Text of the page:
Dance touring in Australia is supported and delivered by touring and support organisations who deliver government funded touring programs and/or work with the many networks of presenting venues and tour coordinators. Here we briefly outline touring programs, mechanisms and industry organisations.
Are you interested in touring your dance work or developing an existing work to tour? The first step is understanding the available funding and support. Here we briefly outline grants for touring dance.
Annalouise Paul (Theatre of Rhythm and Dance) has recently returned from a successful tour of Game On in India.
For Stephanie Lake — recipient of the inaugural Ausdance Peggy van Praagh Choreographic Fellowship — this recognition was a valuable affirmation that her artistic career was heading in the right direction.
BlakDance intern and dance and journalism student Ann-Maree Long shares her experience of the performance Blakdance 2012.
This paper outlines the Future Landings project run by Ausdance WA, examining how the artistic relationships between the choreographers played out, and suggests steps that may be taken to ensure that such ‘facilitated marriages’ have the best chance of success.
Independent artist Martin del Amo explains the process of his research and creation of his latest work Anatomy of an Afternoon, made in collaboration with dancer Paul White.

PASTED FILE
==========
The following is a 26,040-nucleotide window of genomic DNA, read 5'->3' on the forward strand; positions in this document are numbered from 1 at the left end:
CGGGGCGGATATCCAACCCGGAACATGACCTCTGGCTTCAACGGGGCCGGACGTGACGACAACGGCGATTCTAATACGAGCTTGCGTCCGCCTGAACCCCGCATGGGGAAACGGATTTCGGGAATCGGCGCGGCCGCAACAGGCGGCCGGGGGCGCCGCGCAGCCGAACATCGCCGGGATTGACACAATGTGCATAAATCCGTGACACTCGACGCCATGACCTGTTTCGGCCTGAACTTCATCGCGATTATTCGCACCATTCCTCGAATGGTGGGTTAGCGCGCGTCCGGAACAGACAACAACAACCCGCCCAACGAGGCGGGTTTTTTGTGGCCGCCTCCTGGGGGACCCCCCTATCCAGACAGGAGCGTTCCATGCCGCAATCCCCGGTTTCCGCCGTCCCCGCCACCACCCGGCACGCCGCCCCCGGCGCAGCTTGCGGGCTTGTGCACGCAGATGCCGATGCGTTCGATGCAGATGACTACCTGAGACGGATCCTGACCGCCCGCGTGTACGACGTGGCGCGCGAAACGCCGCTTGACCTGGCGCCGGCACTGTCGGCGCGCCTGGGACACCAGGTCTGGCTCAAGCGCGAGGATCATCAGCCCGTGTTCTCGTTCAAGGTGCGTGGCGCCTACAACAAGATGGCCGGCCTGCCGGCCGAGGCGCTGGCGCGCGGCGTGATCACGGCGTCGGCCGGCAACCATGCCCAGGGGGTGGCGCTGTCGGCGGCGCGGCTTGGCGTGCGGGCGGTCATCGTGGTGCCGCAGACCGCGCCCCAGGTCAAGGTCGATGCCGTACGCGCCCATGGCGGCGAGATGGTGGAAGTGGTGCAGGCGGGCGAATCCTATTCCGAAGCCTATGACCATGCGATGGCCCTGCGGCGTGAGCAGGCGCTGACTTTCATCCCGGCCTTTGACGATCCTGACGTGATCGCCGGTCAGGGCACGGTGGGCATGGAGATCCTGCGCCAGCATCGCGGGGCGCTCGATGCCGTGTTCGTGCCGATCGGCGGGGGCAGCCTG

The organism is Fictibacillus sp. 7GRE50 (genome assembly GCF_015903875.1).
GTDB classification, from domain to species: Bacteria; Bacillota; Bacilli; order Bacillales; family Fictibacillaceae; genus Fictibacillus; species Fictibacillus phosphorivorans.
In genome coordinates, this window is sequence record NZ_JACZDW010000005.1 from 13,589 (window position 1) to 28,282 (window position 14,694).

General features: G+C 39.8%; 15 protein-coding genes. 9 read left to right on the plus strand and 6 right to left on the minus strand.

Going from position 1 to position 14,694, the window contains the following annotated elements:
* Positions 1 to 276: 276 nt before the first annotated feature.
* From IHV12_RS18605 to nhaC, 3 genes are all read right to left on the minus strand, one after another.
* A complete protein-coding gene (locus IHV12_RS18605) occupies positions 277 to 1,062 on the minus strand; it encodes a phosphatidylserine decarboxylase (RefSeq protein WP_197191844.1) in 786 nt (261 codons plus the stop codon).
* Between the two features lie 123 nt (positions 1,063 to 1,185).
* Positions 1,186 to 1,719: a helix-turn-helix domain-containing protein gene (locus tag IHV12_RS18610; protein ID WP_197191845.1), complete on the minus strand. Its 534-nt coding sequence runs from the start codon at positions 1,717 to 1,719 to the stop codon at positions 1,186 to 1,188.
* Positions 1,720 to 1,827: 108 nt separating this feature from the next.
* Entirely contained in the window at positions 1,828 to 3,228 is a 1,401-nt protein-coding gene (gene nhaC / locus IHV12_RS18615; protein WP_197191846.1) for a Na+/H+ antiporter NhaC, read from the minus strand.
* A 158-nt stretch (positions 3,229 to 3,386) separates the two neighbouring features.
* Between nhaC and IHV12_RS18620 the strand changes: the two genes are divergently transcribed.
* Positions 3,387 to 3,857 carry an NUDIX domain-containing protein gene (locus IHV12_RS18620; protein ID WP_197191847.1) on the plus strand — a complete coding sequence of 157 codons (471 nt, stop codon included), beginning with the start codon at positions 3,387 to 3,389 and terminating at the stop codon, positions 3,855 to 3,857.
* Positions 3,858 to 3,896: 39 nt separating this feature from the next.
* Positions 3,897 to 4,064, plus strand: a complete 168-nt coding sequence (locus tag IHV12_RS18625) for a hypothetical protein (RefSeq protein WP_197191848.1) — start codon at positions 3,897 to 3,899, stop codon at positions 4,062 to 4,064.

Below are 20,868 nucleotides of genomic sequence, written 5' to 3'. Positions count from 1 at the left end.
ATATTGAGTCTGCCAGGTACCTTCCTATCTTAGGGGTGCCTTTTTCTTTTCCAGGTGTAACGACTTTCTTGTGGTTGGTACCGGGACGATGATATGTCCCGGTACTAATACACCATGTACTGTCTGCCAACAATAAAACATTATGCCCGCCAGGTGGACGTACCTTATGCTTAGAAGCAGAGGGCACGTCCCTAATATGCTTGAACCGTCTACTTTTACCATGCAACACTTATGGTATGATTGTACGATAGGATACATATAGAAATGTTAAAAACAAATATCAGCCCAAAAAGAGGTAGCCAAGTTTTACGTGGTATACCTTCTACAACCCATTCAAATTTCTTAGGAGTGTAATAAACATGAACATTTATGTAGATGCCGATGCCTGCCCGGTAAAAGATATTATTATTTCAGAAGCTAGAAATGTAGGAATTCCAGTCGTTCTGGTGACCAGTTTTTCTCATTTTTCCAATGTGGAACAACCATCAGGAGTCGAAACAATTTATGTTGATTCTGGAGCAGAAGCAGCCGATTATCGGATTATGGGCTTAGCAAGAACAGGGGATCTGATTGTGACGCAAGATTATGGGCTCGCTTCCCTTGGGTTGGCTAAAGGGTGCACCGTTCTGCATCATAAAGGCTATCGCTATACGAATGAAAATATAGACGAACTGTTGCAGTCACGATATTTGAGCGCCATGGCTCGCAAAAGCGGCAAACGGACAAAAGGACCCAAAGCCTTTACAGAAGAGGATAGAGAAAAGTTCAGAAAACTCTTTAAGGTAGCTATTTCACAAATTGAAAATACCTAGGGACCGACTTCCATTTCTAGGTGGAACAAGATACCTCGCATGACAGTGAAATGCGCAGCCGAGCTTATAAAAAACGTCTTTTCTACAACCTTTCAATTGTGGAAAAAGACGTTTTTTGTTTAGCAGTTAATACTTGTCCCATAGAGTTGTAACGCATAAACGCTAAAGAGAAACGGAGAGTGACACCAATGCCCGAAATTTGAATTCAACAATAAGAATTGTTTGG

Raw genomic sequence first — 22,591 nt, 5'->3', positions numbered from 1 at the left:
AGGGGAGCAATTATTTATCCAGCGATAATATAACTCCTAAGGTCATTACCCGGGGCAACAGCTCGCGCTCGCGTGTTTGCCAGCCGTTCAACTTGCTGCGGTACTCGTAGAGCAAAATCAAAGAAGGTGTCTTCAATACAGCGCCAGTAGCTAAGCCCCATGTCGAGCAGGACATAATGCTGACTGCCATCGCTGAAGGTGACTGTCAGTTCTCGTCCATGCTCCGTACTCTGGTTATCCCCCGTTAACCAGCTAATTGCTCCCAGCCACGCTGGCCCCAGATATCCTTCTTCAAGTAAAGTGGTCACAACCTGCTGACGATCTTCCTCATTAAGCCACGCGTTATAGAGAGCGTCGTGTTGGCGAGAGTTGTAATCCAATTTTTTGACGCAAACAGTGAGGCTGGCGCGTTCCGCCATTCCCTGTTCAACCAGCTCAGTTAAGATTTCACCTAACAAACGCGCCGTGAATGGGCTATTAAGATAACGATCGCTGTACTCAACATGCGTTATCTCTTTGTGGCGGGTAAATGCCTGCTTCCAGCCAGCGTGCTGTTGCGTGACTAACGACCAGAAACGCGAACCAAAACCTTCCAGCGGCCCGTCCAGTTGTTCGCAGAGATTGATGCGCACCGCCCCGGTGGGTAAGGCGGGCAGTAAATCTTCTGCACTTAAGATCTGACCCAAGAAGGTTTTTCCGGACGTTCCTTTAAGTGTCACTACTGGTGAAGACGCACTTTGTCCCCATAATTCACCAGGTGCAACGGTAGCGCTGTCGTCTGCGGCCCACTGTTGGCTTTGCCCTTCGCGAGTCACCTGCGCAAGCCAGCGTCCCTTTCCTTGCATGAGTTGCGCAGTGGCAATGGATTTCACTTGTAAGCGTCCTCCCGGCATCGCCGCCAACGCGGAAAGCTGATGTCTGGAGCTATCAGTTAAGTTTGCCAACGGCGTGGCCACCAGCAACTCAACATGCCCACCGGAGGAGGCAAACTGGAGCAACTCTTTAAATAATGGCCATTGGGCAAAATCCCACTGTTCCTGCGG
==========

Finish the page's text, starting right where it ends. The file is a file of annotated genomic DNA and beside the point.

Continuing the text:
Dancer Paul White talks about the working process and the evolution of character and movement behind Martin del Amo's solo work Afternoon of a Faun.
Amanda Card talks about her research with Martin del Amo on Anatomy of an Afternoon which was part of a project funded by Critical Path's Responsive Programme. The intent of Martin’s research was to expand and challenge his choreographic process by using a historical source as stimulation as well as experimenting with the transference of his particular choreographic framework onto another dancer.
Martin del Amo talks to Matthew Day about the influence of Vaslav Nijinski in relation to Anatomy of an Afternoon: the thwarting of desire and expectation; the utility of stillness; and the centrality of the quotidian and the animal.